‘First Light’ Taken by NASA’s Newest CERES Instrument
HAMPTON, Va., Feb. 2, 2012 /PRNewswire-USNewswire/ — The doors are open and the Clouds and the Earth’s Radiant Energy System (CERES) instrument is scanning Earth for the first time. CERES continuously measures the amount of energy leaving the Earth-atmosphere system, allowing scientists to determine the planet’s energy balance.
CERES arrived in space Oct. 28, 2011 on NASA’s newest Earth-observing satellite, the recently renamed Suomi National Polar-orbiting Partnership.
Cover-opening activities began on the instrument at 10:12 a.m. Eastern time Jan. 26, an operation that took about three hours. The “first light” process represented the transition from engineering checkout to science observations. The next morning CERES began taking Earth-viewing data, and on Jan. 29 scientists produced an image from the scans.
Suomi NPP is the result of a partnership between NASA, the National Oceanic and Atmospheric Administration (NOAA) and the Department of Defense.
“It’s extremely gratifying to see the CERES FM-5 instruments begin taking measurements. We’re continuing the legacy of the most accurate Earth radiation budget observations ever made,” said CERES project scientist Kory Priestley, of NASA’s Langley Research Center in Hampton, Va.
“It has taken an incredible team of engineers, scientists, data management and programmatic experts to make CERES successful,” he said.
NASA instruments have provided the scientific community unprecedented observations of the Earth’s climate and energy balance for nearly 30 years. The first CERES instrument launched in 1997. Before that, the Earth Radiation Budget Experiment (ERBE) did the job beginning in 1984.
Langley Research Center has led both the ERBE and CERES experiments and provided stewardship of these critical climate observations.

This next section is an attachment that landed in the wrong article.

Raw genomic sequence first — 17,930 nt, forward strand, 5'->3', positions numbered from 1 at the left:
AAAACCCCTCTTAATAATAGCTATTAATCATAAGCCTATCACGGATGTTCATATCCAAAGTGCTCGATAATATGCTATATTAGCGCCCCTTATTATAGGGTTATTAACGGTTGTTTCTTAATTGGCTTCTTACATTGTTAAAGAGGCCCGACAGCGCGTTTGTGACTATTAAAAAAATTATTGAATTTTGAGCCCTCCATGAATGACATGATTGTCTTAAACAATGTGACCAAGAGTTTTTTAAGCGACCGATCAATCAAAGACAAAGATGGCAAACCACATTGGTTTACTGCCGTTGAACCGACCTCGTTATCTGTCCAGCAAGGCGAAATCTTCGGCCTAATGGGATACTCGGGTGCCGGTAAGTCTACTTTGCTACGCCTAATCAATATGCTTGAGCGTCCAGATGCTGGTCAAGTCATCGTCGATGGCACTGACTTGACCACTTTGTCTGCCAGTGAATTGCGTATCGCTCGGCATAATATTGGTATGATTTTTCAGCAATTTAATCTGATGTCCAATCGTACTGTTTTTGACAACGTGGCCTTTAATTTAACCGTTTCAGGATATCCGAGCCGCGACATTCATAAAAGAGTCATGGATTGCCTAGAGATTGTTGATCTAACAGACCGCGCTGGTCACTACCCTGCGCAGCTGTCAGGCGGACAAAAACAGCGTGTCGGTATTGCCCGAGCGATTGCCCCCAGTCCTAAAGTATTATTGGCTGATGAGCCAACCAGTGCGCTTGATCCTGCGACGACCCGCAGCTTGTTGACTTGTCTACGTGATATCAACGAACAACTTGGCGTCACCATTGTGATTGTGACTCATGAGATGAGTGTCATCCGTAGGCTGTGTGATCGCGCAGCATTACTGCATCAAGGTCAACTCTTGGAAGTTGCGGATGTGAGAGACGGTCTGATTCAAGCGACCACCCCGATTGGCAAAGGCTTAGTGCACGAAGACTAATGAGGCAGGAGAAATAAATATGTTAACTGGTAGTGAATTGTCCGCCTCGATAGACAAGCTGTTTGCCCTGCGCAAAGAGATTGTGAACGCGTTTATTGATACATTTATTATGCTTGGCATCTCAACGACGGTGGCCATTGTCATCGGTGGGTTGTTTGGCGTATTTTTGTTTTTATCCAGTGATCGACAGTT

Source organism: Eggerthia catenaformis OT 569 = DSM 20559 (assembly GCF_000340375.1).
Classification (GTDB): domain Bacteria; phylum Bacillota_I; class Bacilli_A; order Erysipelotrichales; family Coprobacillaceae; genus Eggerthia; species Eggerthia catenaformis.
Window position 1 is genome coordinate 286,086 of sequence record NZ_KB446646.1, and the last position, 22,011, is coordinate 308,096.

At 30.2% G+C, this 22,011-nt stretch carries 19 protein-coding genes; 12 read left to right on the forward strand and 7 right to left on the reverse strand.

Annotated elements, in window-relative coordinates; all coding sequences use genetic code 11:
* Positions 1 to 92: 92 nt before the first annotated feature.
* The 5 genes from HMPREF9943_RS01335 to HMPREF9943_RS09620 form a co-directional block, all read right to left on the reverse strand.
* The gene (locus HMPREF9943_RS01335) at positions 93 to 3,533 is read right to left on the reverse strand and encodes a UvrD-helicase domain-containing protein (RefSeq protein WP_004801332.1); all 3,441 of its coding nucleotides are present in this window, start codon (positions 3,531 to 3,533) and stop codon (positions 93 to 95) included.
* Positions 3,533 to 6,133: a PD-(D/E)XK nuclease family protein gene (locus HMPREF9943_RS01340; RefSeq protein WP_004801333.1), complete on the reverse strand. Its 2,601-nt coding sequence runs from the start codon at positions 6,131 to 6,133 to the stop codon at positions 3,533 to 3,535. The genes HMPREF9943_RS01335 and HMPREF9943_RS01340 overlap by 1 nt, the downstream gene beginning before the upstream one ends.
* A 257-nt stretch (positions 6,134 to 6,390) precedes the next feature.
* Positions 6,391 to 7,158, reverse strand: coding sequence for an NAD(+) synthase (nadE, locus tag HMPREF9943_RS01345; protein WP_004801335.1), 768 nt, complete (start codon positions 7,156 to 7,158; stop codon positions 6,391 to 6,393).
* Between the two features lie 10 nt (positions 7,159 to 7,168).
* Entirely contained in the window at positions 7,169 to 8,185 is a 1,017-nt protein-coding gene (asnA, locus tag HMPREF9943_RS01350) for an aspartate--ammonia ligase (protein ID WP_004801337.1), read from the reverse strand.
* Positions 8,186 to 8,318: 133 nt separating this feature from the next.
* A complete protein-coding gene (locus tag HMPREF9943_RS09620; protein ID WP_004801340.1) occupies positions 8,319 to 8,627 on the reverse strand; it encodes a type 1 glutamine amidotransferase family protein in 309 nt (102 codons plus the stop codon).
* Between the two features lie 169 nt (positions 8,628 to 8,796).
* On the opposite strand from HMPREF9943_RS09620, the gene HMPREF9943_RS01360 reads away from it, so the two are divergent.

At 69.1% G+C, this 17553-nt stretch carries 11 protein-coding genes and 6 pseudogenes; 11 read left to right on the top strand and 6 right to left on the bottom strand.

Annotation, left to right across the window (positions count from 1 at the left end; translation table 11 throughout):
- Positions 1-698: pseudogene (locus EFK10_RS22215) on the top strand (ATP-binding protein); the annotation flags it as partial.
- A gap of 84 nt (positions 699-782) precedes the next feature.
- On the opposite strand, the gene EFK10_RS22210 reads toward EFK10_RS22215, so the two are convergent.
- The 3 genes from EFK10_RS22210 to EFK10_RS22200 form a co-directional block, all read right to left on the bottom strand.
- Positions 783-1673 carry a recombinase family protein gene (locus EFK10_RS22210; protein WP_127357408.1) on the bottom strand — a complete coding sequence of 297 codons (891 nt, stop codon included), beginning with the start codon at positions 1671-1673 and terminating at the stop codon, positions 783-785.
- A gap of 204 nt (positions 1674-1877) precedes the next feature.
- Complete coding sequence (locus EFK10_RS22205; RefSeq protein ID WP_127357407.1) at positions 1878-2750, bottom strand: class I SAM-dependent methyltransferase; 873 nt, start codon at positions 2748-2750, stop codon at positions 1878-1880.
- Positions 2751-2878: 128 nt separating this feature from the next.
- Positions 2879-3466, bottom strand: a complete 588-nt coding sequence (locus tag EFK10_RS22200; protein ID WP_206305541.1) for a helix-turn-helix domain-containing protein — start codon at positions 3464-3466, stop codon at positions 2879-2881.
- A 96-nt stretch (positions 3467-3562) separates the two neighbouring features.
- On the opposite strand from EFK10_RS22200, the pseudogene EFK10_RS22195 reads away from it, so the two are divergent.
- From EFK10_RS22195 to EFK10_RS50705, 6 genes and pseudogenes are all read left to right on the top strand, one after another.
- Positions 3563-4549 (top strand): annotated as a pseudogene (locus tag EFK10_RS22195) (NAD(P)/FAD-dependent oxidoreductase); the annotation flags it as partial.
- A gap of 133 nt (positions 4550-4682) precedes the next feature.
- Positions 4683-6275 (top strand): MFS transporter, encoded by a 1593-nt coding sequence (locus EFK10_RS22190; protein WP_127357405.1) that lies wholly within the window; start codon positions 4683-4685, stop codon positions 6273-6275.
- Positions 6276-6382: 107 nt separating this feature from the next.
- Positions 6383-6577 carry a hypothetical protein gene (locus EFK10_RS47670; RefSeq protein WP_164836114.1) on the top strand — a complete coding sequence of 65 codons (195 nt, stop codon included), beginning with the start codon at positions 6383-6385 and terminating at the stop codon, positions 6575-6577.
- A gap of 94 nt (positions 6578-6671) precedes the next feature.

For 27 years without a break, the instruments collectively have returned a vast amount of data about the solar energy reflected and absorbed by Earth, the heat the planet emits, and the role of clouds in that process.
“CERES monitors minute changes in the Earth’s energy budget, the difference between incoming and outgoing energy,” said CERES principal investigator Norman Loeb, of Langley Research Center.
“An imbalance in Earth’s energy budget due to increasing concentrations of heat trapping gases warms the ocean, raises sea level, and eventually increases atmospheric temperature,” Loeb said. “Amassing a long record of data is important in order to understand how Earth’s climate is changing in response to human activities as well as natural processes.”
How It Works
In addition to observing changes in Earth’s radiation budget, scientists are also monitoring changes in clouds and aerosols, which strongly influence Earth’s radiation budget.
“Clouds both reflect sunlight and block energy from radiating to space,” Loeb said. “Which of these two dominates depends upon the properties of clouds, such as their amount, thickness and height.”
“As the Earth undergoes changes in its climate, cloud properties may change in ways that may amplify or offset climate change. Understanding the influence of clouds on the energy budget is therefore a critical climate problem.”
The four other CERES instruments are in orbit on NASA’s Aqua and Terra satellites.
The five-instrument suite on Suomi NPP will collect and distribute remotely sensed land, ocean, and atmospheric data to the meteorological and global climate change communities. It will provide atmospheric and sea surface temperatures, humidity sounding, land and ocean biological productivity, cloud and aerosol properties, total/profile ozone measurements, and monitor changes in the Earth’s radiation budget.
NASA’s Goddard Space Flight Center in Greenbelt, Md., manages the Suomi mission for the Earth Science Division of the Science Mission Directorate at NASA Headquarters in Washington.
NASA Langley manages the CERES experiment with additional contracted support from Science Systems and Applications, Inc. The TRW Space & Electronics Group in Redondo Beach, Calif., now owned by Northrop Grumman Aerospace Systems, built all of the CERES instruments.
- Michael Finneran
NASA Langley Research Center
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SOURCE NASA Langley Research Center